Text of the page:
That's a crude, simplistic example, but it helps me communicate my vision as I don't mix my own music as a general rule. I feel like I need objective ears at that point.

Another, similarly related tip is that I have other friend engineers come in to dial in my vocal presets while I'm in the other room in front of the mic. Same reasons of objectivity. When I'm singing, I need to concentrate on putting my all into the singing, not tweaking parameters. I feel like it just helps with workflow. This is something that I need to do soon in PT as I'm new to PT and have all of this in place already in Sonar on the PC.

mesaone
04-09-2015, 10:56 AM
I just started using MCompare. Instead of creating a dedicated reference track in the session, I load the reference audio into MCompare as a file.

hjorte
04-09-2015, 01:50 PM
Are you guys fine with comparing your mix up against a finished master, squashed as they usually are? Often there is no other alternative and it's better to compare to something than nothing at all, right?

mesaone
04-09-2015, 02:55 PM
I often use my own mixes and masters as reference material, so I'm not dealing with "for the radio" dynamic destruction.

Park Seward
04-09-2015, 06:23 PM
I've always thought BS&Ts second album was one of the finest ever made. A good lesson on how to tuck the vocal in amid horns, B3, drums and guitar.

One of the best examples https://www.youtube.com/watch?v=Vtrx012D6gQ

DC-Choppah
04-09-2015, 07:57 PM
http://www.digido.com/honor-roll.html?option=com_content&Itemid=54&id=46&lang=en&view=article

mesaone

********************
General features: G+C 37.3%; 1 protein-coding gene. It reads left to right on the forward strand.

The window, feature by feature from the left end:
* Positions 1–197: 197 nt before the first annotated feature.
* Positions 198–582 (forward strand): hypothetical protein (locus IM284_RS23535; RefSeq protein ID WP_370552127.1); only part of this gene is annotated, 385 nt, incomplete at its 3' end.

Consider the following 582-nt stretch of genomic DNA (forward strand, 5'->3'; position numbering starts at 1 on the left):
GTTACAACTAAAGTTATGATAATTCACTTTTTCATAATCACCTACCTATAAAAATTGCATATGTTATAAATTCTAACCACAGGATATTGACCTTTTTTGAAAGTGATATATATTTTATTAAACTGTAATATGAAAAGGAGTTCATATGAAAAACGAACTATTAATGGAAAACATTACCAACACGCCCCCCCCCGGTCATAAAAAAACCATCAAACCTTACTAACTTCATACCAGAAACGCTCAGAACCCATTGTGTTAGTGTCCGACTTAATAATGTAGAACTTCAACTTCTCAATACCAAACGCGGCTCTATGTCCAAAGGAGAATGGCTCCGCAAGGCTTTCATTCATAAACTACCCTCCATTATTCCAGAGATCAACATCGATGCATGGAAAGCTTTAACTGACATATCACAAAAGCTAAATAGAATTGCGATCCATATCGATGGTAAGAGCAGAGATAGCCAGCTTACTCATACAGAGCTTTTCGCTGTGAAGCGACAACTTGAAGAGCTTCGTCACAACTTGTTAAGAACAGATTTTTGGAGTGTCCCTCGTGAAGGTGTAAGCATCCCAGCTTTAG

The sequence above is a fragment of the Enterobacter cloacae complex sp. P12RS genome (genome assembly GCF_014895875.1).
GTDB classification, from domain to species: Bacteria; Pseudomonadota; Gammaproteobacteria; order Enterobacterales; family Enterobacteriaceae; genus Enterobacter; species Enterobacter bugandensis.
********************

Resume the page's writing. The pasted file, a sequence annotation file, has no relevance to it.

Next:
04-09-2015, 08:06 PM
One of the best examples https://www.youtube.com/watch?v=Vtrx012D6gQ

Excellent! Put Ray LaMontagne "You Are The Best Thing" in your folder, for the slower jams.

bashville
04-10-2015, 01:03 AM
Are you guys fine with comparing your mix up against a finished master, squashed as they usually are? Often there is no other alternative and it's better to compare to something than nothing at all, right?

This is a big deal for me--or rather the inverse; looking ahead to what my mix will sound like when it's mastered. Yes almost all final product is way over-crushed now, but some of my fave rock records also have serious dynamic processes happening at all stages, and it really helps to reference against those.

Inasmuch as mastering is about making a collection of songs hold together, it can be hard to know what direction you might go in, only from comparing your song one-to-one with various reference tracks. I use Massey's limiter sometimes and purposefully over-do it just to see how the transients in my mix are going to act. I haven't quite figured out the right method within the mix stage to address these issues--I'm afraid to give a mastering engineer something that I've multi-banded too much. I figure he can do it way better than I can. I'm curious how many mixers have the ability to just hand the mastering engineer their files and ask them to do as little as possible besides "loudening".